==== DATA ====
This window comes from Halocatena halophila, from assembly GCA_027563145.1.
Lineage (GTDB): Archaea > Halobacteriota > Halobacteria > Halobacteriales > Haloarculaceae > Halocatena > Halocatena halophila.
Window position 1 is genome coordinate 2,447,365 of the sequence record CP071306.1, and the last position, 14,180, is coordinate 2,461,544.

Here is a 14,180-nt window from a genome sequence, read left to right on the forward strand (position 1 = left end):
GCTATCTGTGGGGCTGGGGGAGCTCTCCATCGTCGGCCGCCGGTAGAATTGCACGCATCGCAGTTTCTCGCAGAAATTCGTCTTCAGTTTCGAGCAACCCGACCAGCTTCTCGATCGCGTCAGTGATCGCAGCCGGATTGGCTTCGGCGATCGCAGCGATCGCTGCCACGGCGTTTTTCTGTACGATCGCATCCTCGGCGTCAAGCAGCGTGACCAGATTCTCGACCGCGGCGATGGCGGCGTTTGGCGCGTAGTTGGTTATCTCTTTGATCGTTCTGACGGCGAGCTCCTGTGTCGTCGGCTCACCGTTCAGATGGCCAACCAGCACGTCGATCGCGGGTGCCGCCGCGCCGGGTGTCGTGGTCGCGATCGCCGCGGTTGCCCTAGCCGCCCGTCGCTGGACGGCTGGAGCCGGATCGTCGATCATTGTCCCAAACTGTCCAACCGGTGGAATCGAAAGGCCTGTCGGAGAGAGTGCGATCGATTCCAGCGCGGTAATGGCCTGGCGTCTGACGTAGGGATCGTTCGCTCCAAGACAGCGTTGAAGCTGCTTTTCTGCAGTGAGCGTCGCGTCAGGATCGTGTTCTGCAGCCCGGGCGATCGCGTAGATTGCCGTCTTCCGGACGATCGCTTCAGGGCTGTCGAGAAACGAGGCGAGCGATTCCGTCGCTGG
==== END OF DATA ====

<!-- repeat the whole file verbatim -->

This window comes from Halocatena halophila, from assembly GCA_027563145.1.
Lineage (GTDB): Archaea > Halobacteriota > Halobacteria > Halobacteriales > Haloarculaceae > Halocatena > Halocatena halophila.
Window position 1 is genome coordinate 2,447,365 of the sequence record CP071306.1, and the last position, 14,180, is coordinate 2,461,544.

Here is a 14,180-nt window from a genome sequence, read left to right on the forward strand (position 1 = left end):
GCTATCTGTGGGGCTGGGGGAGCTCTCCATCGTCGGCCGCCGGTAGAATTGCACGCATCGCAGTTTCTCGCAGAAATTCGTCTTCAGTTTCGAGCAACCCGACCAGCTTCTCGATCGCGTCAGTGATCGCAGCCGGATTGGCTTCGGCGATCGCAGCGATCGCTGCCACGGCGTTTTTCTGTACGATCGCATCCTCGGCGTCAAGCAGCGTGACCAGATTCTCGACCGCGGCGATGGCGGCGTTTGGCGCGTAGTTGGTTATCTCTTTGATCGTTCTGACGGCGAGCTCCTGTGTCGTCGGCTCACCGTTCAGATGGCCAACCAGCACGTCGATCGCGGGTGCCGCCGCGCCGGGTGTCGTGGTCGCGATCGCCGCGGTTGCCCTAGCCGCCCGTCGCTGGACGGCTGGAGCCGGATCGTCGATCATTGTCCCAAACTGTCCAACCGGTGGAATCGAAAGGCCTGTCGGAGAGAGTGCGATCGATTCCAGCGCGGTAATGGCCTGGCGTCTGACGTAGGGATCGTTCGCTCCAAGACAGCGTTGAAGCTGCTTTTCTGCAGTGAGCGTCGCGTCAGGATCGTGTTCTGCAGCCCGGGCGATCGCGTAGATTGCCGTCTTCCGGACGATCGCTTCAGGGCTGTCGAGAAACGAGGCGAGCGATTCCGTCGCTGG